Last week’s digitally hosted Chamber of Commerce Economic Forum drew a lot of interest from participants in exploring new ways of dealing with fallout from the COVID-19 pandemic for local businesses. Here are some of the key talking points for the financial services industry:
New corporate-restructuring regime
Financial Services Minister Tara Rivers announced government’s intention to create a new regime governing corporate restructuring.
“The ministry is making great strides in finalising commercial enhancements to the Companies Law. These enhancements, which will introduce a new restructuring officer regime, have been met with strong support and agreement from industry, the judiciary and [the Cayman Islands Monetary Authority], acting in their respective roles. We expect to bring forward the amendments by the end of this year,” she said.
Once passed and enacted, these amendments will allow companies to petition and pursue restructuring without the intent of winding up the company. However, companies will retain the benefit of having a statutory moratorium obtained during the restructuring, and they will maintain the ability to petition for provisional liquidators, Rivers said.
“Importantly, this can have a positive economic impact on Cayman given the potential increase in global restructuring as a result of the global economic conditions,” she added.
Virtual asset service providers regime
The minister further announced that her ministry, with input from CIMA, is working on regulations to operationalise the virtual asset service providers regime.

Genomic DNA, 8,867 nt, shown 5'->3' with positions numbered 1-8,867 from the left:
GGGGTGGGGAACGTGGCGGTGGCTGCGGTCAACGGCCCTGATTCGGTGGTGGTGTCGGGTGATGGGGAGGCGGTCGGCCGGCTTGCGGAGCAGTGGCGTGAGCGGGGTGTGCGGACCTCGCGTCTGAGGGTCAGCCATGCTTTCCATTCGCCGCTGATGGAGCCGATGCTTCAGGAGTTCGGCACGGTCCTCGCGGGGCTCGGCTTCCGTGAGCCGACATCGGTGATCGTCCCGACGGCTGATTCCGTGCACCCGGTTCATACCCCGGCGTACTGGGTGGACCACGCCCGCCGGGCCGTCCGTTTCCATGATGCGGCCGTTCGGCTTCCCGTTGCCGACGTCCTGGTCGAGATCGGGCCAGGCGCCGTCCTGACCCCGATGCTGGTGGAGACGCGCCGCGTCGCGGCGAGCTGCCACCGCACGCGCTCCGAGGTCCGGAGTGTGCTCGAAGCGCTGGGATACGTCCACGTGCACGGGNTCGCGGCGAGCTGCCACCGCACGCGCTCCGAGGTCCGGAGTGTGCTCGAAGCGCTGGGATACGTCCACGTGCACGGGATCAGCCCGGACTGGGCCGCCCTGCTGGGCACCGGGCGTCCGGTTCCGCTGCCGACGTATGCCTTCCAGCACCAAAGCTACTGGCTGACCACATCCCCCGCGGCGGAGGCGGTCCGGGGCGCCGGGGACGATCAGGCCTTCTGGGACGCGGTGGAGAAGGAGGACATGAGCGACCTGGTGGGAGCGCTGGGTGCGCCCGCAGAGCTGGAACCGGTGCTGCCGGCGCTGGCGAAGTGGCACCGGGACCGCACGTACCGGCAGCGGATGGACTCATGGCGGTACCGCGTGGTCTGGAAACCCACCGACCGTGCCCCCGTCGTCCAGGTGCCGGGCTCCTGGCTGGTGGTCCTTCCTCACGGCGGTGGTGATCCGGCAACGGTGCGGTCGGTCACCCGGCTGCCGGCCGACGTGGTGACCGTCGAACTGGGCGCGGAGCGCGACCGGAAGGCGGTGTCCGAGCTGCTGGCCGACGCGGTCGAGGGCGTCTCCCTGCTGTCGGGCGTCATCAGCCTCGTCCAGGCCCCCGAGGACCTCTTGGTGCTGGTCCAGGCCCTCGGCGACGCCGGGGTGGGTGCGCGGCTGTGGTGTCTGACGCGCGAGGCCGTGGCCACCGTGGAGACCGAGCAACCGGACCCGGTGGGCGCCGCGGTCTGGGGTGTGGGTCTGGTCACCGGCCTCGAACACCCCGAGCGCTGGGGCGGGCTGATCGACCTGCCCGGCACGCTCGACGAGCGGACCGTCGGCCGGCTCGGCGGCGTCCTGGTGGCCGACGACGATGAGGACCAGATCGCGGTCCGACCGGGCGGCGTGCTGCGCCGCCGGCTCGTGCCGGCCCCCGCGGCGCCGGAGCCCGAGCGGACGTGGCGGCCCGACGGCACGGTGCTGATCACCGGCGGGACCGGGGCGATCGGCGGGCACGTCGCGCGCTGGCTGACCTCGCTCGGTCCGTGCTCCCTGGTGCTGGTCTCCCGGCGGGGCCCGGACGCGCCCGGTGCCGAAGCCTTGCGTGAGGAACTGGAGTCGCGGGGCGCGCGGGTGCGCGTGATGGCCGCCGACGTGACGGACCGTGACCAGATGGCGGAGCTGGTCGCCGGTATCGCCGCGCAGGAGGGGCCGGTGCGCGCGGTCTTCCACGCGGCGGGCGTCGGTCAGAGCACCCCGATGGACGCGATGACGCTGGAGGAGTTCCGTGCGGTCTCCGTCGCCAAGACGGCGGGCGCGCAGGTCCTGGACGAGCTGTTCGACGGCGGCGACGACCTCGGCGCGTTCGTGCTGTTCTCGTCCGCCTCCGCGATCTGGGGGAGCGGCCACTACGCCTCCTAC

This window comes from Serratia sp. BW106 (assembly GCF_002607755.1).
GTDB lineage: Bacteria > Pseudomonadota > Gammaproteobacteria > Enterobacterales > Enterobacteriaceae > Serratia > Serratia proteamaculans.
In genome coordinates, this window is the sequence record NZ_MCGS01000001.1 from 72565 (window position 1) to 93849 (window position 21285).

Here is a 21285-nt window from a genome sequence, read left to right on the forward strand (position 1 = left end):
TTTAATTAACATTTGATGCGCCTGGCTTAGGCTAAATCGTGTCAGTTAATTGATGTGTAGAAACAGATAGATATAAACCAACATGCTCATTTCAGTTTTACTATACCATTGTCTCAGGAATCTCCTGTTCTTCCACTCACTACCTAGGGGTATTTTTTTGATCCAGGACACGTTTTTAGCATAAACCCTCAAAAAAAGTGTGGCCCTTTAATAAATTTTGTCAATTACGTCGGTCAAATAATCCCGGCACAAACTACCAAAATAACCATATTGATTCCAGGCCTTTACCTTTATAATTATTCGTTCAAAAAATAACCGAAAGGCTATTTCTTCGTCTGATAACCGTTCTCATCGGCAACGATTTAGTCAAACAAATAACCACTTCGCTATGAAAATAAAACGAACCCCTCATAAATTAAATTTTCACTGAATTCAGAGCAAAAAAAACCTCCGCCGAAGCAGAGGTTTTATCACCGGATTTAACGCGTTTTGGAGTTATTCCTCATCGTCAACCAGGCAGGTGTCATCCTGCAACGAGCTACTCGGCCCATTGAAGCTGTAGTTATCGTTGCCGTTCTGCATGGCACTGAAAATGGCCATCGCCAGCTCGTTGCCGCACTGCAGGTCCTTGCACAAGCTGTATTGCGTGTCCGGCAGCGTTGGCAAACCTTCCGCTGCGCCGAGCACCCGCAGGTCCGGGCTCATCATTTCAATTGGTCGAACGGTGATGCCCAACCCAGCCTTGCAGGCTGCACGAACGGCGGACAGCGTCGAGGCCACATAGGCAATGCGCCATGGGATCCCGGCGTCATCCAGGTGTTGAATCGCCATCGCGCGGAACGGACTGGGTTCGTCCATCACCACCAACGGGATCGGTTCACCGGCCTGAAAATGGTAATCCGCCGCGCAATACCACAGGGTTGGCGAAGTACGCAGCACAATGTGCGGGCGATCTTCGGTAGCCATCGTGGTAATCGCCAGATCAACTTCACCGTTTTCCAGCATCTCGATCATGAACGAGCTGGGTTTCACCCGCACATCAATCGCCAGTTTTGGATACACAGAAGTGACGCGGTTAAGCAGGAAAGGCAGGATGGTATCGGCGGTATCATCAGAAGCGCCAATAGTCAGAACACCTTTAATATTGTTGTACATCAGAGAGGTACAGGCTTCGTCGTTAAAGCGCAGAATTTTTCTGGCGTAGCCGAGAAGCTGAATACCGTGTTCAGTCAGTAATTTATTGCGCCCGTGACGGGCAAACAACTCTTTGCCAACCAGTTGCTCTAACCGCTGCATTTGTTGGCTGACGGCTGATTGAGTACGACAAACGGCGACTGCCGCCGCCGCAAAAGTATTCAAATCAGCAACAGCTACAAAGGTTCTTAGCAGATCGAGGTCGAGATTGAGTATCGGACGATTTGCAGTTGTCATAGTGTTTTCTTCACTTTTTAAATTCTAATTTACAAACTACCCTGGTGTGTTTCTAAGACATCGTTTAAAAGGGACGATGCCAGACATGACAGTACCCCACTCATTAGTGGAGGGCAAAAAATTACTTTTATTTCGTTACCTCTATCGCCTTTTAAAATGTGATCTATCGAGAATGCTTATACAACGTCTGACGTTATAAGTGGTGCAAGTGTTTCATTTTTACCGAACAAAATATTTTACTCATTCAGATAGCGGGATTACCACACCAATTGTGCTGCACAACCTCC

“CIMA is also working on an action plan to address the implementation of the VASP-related laws and its various regulations. The implementation plan will focus on resourcing and building a risk-appropriate supervisory framework. An industry consultation on these enhancements will commence shortly,” Rivers said.
Petri Basson, chairman of the Blockchain Association of the Cayman Islands, lauded the regime for crypto services. “When you say you’re looking for some good news that’s the one thing most people can feel optimistic about. We have a very good regime that we’ve put in place,” he said.
While other markets are somewhat sceptical, waiting to see what is happening in the virtual space, there has been significant growth in the past eight months, he added.
Volume of financial services legislation
Rivers also spoke about the progress made to address the European Union list of non-cooperative jurisdictions for tax purposes and the Financial Action Task Force re-rating of Cayman’s anti-money laundering, countering the financing of terrorism and counter proliferation financing regime.
She noted in the past three-and-a-half years, the ministry had prepared approximately 125 pieces of financial-services legislation. That represented 27% of the total legislation passed during this time. In addition, legislation with financial-services touchpoints had been prepared by other entities, including the attorney general’s chambers.